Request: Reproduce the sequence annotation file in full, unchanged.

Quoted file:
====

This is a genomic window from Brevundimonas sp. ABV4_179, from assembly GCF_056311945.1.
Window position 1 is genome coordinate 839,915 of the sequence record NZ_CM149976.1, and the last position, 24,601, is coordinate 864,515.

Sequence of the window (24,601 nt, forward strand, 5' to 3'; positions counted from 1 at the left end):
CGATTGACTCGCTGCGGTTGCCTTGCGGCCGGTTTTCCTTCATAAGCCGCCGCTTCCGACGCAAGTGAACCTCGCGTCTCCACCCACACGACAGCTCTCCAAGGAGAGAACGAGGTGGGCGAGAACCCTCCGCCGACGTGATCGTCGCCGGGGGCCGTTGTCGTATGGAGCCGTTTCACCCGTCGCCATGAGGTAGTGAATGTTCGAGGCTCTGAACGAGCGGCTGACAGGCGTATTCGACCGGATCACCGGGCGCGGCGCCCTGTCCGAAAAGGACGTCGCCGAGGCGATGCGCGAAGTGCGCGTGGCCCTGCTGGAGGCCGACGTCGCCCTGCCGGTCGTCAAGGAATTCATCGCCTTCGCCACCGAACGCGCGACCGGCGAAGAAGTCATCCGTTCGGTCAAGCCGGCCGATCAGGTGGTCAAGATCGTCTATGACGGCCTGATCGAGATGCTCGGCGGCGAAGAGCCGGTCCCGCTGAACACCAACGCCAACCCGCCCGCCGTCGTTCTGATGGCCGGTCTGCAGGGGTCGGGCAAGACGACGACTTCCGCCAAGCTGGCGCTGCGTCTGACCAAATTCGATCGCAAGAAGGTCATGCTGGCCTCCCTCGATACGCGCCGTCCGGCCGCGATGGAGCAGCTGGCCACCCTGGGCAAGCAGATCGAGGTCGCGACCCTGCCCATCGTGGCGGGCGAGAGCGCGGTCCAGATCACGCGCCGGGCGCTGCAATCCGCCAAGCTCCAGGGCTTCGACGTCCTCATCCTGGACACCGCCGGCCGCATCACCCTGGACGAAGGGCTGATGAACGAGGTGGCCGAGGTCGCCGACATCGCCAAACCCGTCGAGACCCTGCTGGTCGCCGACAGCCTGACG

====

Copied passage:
This is a genomic window from Brevundimonas sp. ABV4_179, from assembly GCF_056311945.1.
Window position 1 is genome coordinate 839,915 of the sequence record NZ_CM149976.1, and the last position, 24,601, is coordinate 864,515.

Sequence of the window (24,601 nt, forward strand, 5' to 3'; positions counted from 1 at the left end):
CGATTGACTCGCTGCGGTTGCCTTGCGGCCGGTTTTCCTTCATAAGCCGCCGCTTCCGACGCAAGTGAACCTCGCGTCTCCACCCACACGACAGCTCTCCAAGGAGAGAACGAGGTGGGCGAGAACCCTCCGCCGACGTGATCGTCGCCGGGGGCCGTTGTCGTATGGAGCCGTTTCACCCGTCGCCATGAGGTAGTGAATGTTCGAGGCTCTGAACGAGCGGCTGACAGGCGTATTCGACCGGATCACCGGGCGCGGCGCCCTGTCCGAAAAGGACGTCGCCGAGGCGATGCGCGAAGTGCGCGTGGCCCTGCTGGAGGCCGACGTCGCCCTGCCGGTCGTCAAGGAATTCATCGCCTTCGCCACCGAACGCGCGACCGGCGAAGAAGTCATCCGTTCGGTCAAGCCGGCCGATCAGGTGGTCAAGATCGTCTATGACGGCCTGATCGAGATGCTCGGCGGCGAAGAGCCGGTCCCGCTGAACACCAACGCCAACCCGCCCGCCGTCGTTCTGATGGCCGGTCTGCAGGGGTCGGGCAAGACGACGACTTCCGCCAAGCTGGCGCTGCGTCTGACCAAATTCGATCGCAAGAAGGTCATGCTGGCCTCCCTCGATACGCGCCGTCCGGCCGCGATGGAGCAGCTGGCCACCCTGGGCAAGCAGATCGAGGTCGCGACCCTGCCCATCGTGGCGGGCGAGAGCGCGGTCCAGATCACGCGCCGGGCGCTGCAATCCGCCAAGCTCCAGGGCTTCGACGTCCTCATCCTGGACACCGCCGGCCGCATCACCCTGGACGAAGGGCTGATGAACGAGGTGGCCGAGGTCGCCGACATCGCCAAACCCGTCGAGACCCTGCTGGTCGCCGACAGCCTGACG